It's taken the better part of half a decade, but the Rich Communication Services (RCS) protocol finally has a path to ubiquity in the US. Following similar announcements from T-Mobile and AT&T earlier in the year, Verizon (Engadget's parent company) said today it's working with Google to bring the next-generation SMS replacement to all of its customers.
By the end of the year, existing Verizon subscribers who use the carrier's Message+ app will get full access to the RCS suite, including real-time typing indicators and read receipts. Then, starting next year, all of the company's phones will come with the Messages by Google app preinstalled. Once that happens, RCS perks like end-to-end encryption for one-on-one conversations and the ability to send full-resolution photos will be an app away.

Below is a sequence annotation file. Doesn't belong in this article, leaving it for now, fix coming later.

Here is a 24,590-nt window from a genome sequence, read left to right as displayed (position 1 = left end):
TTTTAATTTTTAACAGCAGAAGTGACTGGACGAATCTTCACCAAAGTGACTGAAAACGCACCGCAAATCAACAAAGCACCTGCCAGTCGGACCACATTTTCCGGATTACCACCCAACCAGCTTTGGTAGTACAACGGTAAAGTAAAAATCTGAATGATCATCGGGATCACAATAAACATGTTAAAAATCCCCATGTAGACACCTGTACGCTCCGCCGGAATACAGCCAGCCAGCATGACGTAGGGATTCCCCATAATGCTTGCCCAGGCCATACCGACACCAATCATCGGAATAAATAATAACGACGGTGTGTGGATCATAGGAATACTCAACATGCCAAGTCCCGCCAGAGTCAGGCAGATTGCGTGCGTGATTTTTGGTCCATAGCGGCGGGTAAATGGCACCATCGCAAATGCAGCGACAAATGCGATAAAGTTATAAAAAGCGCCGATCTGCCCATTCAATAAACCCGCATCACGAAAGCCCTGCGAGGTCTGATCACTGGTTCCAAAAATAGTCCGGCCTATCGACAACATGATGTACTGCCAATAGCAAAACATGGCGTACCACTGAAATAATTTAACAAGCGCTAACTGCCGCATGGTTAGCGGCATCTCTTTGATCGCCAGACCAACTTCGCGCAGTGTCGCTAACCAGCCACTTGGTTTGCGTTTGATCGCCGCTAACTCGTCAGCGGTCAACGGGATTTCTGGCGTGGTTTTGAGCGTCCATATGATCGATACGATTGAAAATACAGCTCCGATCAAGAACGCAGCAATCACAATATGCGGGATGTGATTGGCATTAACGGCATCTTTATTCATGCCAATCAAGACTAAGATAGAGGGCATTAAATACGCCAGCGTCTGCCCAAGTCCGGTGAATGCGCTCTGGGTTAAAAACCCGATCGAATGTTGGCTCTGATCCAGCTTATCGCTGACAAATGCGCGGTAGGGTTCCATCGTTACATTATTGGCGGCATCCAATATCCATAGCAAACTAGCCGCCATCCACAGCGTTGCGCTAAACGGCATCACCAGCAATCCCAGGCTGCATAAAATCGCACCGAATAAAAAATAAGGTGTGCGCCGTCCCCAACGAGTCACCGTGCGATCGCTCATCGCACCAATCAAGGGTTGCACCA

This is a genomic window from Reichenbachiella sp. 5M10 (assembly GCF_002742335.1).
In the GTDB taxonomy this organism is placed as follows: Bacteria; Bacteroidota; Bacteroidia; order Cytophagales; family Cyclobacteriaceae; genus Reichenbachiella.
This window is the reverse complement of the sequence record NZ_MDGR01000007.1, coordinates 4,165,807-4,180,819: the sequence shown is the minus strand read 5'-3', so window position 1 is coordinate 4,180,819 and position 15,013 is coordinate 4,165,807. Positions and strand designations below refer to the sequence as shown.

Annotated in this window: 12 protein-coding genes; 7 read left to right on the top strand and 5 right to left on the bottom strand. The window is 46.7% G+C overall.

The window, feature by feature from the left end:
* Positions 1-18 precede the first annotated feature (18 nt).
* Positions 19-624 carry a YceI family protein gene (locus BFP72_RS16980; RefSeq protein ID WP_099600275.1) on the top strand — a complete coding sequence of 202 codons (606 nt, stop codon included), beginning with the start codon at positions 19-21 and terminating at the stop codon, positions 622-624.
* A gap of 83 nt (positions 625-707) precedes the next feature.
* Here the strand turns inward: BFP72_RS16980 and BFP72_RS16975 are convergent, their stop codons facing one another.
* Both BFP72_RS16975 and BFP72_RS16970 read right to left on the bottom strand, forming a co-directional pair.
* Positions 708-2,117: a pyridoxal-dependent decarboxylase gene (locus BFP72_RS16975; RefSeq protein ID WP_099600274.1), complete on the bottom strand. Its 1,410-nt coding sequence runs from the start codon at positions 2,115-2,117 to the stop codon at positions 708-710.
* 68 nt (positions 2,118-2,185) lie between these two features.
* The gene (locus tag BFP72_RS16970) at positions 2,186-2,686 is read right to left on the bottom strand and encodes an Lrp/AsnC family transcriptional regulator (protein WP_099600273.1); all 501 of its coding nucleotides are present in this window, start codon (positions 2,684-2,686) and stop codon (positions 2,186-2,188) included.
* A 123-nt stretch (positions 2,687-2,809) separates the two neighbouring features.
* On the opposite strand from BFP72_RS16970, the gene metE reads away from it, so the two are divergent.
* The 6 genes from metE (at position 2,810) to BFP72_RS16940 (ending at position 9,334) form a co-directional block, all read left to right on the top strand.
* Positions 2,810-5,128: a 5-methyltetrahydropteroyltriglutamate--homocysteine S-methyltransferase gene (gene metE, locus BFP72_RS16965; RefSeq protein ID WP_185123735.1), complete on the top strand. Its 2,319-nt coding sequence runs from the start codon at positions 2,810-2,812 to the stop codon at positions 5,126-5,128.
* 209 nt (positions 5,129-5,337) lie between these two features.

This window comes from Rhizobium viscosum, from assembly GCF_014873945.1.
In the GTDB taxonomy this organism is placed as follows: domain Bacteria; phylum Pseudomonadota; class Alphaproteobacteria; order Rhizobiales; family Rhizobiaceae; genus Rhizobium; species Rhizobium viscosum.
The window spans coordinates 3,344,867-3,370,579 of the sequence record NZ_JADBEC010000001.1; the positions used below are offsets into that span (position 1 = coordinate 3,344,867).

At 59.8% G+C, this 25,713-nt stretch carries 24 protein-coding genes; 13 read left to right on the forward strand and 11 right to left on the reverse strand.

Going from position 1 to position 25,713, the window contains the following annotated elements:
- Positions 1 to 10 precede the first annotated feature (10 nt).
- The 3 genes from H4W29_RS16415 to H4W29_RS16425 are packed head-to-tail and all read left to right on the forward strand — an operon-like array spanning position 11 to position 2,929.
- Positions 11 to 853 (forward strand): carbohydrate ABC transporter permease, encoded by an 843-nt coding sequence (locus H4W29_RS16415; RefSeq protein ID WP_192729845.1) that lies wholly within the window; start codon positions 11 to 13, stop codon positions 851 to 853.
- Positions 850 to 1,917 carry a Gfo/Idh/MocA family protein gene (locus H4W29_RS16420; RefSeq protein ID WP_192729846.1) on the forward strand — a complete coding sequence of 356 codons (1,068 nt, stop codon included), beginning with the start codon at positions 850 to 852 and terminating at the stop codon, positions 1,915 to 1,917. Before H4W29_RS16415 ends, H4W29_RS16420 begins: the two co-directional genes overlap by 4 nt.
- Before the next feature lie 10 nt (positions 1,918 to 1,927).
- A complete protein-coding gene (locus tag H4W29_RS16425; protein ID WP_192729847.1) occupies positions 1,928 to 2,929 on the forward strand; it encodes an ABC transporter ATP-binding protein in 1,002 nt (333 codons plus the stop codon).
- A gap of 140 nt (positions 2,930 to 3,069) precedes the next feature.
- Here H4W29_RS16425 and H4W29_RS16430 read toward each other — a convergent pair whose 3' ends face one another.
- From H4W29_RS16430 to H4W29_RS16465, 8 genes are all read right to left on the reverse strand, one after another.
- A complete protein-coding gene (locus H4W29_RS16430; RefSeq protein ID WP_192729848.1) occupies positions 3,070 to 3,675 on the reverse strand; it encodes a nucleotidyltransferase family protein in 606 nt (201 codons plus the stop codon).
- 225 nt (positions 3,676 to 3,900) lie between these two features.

To say today's announcement is a significant milestone for Google would be an understatement. The company has been pushing RCS for years, and at times it seemed like the project was fated to languish like so many of Google's past mobile messaging efforts. Due to the need for carrier buy-in, the protocol didn't "just work" like iMessage, at least not initially.
In the early years, even if you went out of your way to download Google Messages, there was no guarantee you would get any of its promised benefits. That's because, more often than not, it was likely the person you were texting didn't have an RCS-capable app installed on their phone, nor were they with a carrier that was onboard with the platform. That meant most Android chats defaulted to SMS. With Google Messages now the default on most new Android phones in the US, that's a situation that should be the exception, not the norm. Today's announcement also leaves Apple in an odd position. Once an innovator in the space, the company is now on the outside looking in at a more broadly adopted ecosystem.